I only use my cell phone for making and receiving calls when I’m away from home or if my husband is using our house phone. That’s it. I’ve learned how to text but don’t. I prefer to read my emails while sitting at my desk. Discount store coupons are downloaded from my computer before I leave home. Talking on the cell while driving is not my thing—I’m a blue tooth failure. If I happen to receive a call while behind the wheel, I disconnect as soon as I need to change lanes. I never knew my cell phone could take pictures until my granddaughter asked me to borrow the phone so she could take a picture of something to show her mother. It’s the only time that feature was ever used. On the extremely rare occasion I find myself away from home and need SOS information from Google, I call someone, usually Florida son, who has immediate computer access.
Recently, a friend showed all the features of her new Smart Phone to a group of my friends. It has every gizmo on it from a way to store bar codes for shops she frequents to the ability to Skype. I’ve had a Skype for over a year on my home computer and have yet to learn to use it, nor have I received one call on it.
All I could think of while my friend proudly demonstrated her proficiency in maneuvering from one feature to the next and “everyone” was expressing a desire to get one like hers was security issues. What if it is lost of stolen? Does each site she uses have a secret access code protecting her confidential information, or will this private information literally be an open book allowing thieves to do her harm? (Those who follow The Good Wife know that stored texts are foreshadowing a future story line.) Will the information available on these phones become more lucrative to thieves than stolen diamonds?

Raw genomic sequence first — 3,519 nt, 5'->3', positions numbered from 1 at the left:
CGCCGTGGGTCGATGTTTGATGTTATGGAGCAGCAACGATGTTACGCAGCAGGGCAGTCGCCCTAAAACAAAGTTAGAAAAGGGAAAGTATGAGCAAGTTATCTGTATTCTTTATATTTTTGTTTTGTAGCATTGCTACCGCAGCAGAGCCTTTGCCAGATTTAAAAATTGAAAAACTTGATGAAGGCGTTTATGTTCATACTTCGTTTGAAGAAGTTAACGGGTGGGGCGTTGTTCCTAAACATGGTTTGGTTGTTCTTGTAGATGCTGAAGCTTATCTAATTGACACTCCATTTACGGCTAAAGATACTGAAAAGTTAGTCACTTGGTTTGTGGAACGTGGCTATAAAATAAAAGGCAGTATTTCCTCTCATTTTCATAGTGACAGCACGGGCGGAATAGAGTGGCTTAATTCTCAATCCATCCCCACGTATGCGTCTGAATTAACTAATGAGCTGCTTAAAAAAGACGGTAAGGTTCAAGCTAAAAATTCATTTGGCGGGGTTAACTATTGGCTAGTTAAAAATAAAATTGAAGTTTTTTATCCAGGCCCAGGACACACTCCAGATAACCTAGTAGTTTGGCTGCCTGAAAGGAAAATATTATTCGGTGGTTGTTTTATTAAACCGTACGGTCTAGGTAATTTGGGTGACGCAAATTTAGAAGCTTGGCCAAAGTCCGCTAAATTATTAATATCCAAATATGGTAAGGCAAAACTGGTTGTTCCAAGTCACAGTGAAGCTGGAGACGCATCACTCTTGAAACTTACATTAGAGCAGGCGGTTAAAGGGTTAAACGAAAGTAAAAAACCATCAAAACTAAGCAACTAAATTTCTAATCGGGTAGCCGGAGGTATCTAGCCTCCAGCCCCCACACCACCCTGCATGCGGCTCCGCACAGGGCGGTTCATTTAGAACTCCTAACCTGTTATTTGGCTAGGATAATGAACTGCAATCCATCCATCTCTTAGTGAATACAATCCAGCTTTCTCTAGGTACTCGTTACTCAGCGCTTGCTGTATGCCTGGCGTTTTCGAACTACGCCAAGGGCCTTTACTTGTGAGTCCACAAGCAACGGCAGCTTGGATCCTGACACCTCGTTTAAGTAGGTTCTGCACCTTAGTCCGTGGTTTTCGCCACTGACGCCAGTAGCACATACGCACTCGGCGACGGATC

While my friend continued to show all the phenomenal potential her phone has and I don’t want, my mind wandered back about 25 years to when Hubby and I went to buy my then 82-year-old mother her first micro. The salesperson advised us to buy a “Senior Micro.” He explained that old people have trouble with too many choices when they use the micro. Would this same salesman today call my simple phone a Senior Phone?
Well, if he would put my generation down, my peer was proving him wrong. Seniors don’t need simple “Senior Phones.” The only reason I don’t want one like my friend’s is I have no need for it. It has nothing to do with the fact that the first time I used my fairly new SIMPLE phone someone literally had to yell at me to press “send” when it was ringing, and I couldn’t figure out how to answer it. (My old phone had a “talk” button. )And it has nothing to do with the fact that I still can’t enter phone numbers in my phone. If I really wanted a very complicated phone, I’m sure I could master all that is involved. That’s my story and I’m sticking to it.